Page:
IMO this is a bit of a dick move (even if the intent is sound). PHPUnit: your job? Being a unit test framework. Stick to that. Leave it to me and PHP how deprecations ought to be dealt with. That's not part of your remit. If there was no prescribed way of handling (or not ~) in PHP then fair enough for PHPUnit to make its own call. And if PHPUnit was unaware of the prescribed PHP approach: also fair enough. But to be aware of it and pronounce "well ackchyually… I know better" is letting the side down a bit. IMO, obvs.

Still: it's given me a blog article topic I guess. So… erm…"cheers"…?

Firstly: the article also says this:

By default, PHPUnit's command-line test runner exits with shell exit code 0 when the use of a deprecated feature is reported.

I'm staring at an exit code of 1, currently, but I am guessing this is because I have failOnWarning="true" set in phpunit.xml.dist.

Tests: 79, Assertions: 208, Warnings: 8, Skipped: 1.

Generating code coverage report in HTML format ... done [00:06.012]
root@19f76723847c:/var/www# echo $?

Yeah, this returns zero if I switch that setting off. It still sux though, cos I don't want to turn warnings off, I only want to not be pestered by PHPUnit's own deprecations interfering with the reporting of the tests of my own code, which - actually - are all fine. So this is a case of misreporting on PHPUnit's part. To me that's a bug (one implemented by design, but subpar-decision-making is as much a bug as shonky implementation is).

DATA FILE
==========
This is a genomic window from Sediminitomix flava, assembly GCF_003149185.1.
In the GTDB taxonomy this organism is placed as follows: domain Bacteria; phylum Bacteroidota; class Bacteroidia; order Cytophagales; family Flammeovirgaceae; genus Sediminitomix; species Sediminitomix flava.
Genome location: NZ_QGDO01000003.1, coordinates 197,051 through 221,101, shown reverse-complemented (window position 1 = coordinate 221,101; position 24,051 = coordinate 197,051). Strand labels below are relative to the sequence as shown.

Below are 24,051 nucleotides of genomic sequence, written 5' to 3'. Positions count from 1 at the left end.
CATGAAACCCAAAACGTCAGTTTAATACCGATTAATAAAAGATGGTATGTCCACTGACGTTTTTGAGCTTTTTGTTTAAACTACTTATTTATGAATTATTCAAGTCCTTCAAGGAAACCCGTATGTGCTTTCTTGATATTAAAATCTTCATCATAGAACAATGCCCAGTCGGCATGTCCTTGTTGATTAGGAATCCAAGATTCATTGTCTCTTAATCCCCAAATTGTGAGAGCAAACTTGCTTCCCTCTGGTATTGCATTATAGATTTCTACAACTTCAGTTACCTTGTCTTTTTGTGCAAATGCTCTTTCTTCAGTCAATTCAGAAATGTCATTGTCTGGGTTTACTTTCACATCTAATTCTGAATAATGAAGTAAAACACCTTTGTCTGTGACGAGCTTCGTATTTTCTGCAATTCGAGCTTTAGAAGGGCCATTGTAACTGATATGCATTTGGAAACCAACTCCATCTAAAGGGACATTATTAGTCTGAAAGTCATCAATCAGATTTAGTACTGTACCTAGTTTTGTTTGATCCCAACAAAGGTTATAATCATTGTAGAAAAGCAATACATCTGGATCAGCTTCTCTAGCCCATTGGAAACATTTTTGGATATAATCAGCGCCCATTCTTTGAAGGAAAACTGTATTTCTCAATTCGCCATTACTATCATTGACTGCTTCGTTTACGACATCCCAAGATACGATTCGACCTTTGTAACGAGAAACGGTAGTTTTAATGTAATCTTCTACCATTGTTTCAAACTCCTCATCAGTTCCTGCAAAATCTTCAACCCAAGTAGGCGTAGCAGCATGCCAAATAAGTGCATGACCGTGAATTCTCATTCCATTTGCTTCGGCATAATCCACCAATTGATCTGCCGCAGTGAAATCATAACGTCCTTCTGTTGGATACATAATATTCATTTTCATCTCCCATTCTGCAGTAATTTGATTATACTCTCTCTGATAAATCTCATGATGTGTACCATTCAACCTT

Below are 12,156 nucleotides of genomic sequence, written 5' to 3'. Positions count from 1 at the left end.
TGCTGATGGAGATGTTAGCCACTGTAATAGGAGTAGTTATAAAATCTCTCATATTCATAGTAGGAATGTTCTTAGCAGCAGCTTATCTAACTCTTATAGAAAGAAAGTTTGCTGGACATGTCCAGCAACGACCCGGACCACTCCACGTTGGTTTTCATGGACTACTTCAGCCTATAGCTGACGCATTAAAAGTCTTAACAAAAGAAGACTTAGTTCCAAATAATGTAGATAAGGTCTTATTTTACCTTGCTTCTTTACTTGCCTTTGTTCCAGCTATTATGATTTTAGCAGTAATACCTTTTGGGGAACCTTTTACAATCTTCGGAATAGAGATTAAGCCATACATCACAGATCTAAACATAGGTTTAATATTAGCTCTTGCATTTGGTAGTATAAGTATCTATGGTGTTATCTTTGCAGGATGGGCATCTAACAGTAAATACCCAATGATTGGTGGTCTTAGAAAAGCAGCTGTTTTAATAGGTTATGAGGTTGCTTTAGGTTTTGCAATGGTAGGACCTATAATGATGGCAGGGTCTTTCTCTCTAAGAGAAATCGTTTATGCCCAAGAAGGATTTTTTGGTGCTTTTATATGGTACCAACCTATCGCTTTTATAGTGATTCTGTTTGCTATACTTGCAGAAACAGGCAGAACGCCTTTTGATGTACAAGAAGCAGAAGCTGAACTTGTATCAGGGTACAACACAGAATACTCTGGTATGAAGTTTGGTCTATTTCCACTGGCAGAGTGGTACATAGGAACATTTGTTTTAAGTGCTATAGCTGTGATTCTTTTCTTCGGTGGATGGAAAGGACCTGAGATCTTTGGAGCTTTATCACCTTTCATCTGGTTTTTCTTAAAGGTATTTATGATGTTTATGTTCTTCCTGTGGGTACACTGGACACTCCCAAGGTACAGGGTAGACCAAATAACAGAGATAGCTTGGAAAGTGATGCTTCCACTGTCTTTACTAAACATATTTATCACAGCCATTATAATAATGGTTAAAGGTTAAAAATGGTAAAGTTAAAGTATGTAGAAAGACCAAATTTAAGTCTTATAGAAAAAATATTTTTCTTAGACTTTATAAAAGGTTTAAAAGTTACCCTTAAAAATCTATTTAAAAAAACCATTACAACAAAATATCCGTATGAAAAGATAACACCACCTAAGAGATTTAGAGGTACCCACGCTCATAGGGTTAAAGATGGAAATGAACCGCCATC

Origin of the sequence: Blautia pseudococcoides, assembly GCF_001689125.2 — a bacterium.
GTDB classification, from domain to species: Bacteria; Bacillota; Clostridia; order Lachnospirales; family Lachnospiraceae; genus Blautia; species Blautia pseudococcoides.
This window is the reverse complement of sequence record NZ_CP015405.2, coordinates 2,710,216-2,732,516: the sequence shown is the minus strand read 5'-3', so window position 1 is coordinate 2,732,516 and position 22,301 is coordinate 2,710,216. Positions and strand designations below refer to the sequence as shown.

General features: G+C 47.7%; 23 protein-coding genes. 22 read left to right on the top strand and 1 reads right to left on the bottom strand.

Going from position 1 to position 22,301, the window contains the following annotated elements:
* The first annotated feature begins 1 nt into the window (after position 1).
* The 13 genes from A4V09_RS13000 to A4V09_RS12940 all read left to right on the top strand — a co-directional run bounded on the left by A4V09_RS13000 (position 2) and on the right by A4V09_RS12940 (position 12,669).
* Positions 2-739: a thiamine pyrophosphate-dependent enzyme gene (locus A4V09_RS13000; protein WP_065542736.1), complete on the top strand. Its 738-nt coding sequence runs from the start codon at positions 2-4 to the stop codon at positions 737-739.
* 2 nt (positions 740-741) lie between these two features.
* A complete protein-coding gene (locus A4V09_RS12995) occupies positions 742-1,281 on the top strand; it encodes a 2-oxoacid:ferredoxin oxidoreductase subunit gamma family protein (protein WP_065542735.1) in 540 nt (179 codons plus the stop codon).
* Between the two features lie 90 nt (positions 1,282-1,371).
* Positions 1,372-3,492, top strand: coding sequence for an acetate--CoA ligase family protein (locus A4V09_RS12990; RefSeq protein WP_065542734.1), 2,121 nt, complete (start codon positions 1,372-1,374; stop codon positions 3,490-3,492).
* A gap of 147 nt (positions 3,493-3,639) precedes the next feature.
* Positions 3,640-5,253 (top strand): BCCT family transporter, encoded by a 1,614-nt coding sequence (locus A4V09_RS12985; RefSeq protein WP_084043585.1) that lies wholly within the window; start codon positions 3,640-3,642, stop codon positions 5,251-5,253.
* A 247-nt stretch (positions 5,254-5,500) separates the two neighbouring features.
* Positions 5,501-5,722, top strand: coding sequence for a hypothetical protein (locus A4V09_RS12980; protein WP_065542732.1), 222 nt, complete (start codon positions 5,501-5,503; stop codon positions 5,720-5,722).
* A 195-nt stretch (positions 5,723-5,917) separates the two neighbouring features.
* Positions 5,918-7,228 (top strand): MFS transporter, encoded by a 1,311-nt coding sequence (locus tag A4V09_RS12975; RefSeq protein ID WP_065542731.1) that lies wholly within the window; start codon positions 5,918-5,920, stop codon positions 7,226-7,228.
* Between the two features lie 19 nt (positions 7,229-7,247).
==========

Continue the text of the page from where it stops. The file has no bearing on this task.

NB: the quickest fix for me here would be to roll back to the previous version of PHPUnit whilst I take time to scheduling in the fixing of the tests. I hasten to add I am completely fine making the code changes, that's not the issue here. It's the crap way it's being handled by PHPUnit is the only issue.

Anyway, we get it: I'm annoyed. Let's move on and do something useful.

Abstract test case classes with "Test" suffix are deprecated

My initial reaction to this is about as positive as my reaction to PHPUnit's deprecation handling. It's completely legit for test suites to have common notionality in an abstract sense. And the best description of this could very legitimately end in the word Test. An obvious example might be a polypmorhic sitution with the classes under test, which could have different imlpementations each with the same custom assertion needs. Or even the implementation of dependencies to the object under test might be the same. On the other hand, from a position of not having looked into why PHPUnit has had this change make, there seems no good reason to prevent this: this seems like meddling for the sake of it to me, but let's see if I can find out why they've done it. It would be great, btw, if these deprecation notices also linked to whatever issue caused the deprecation to be made. But I'll hunt through the code.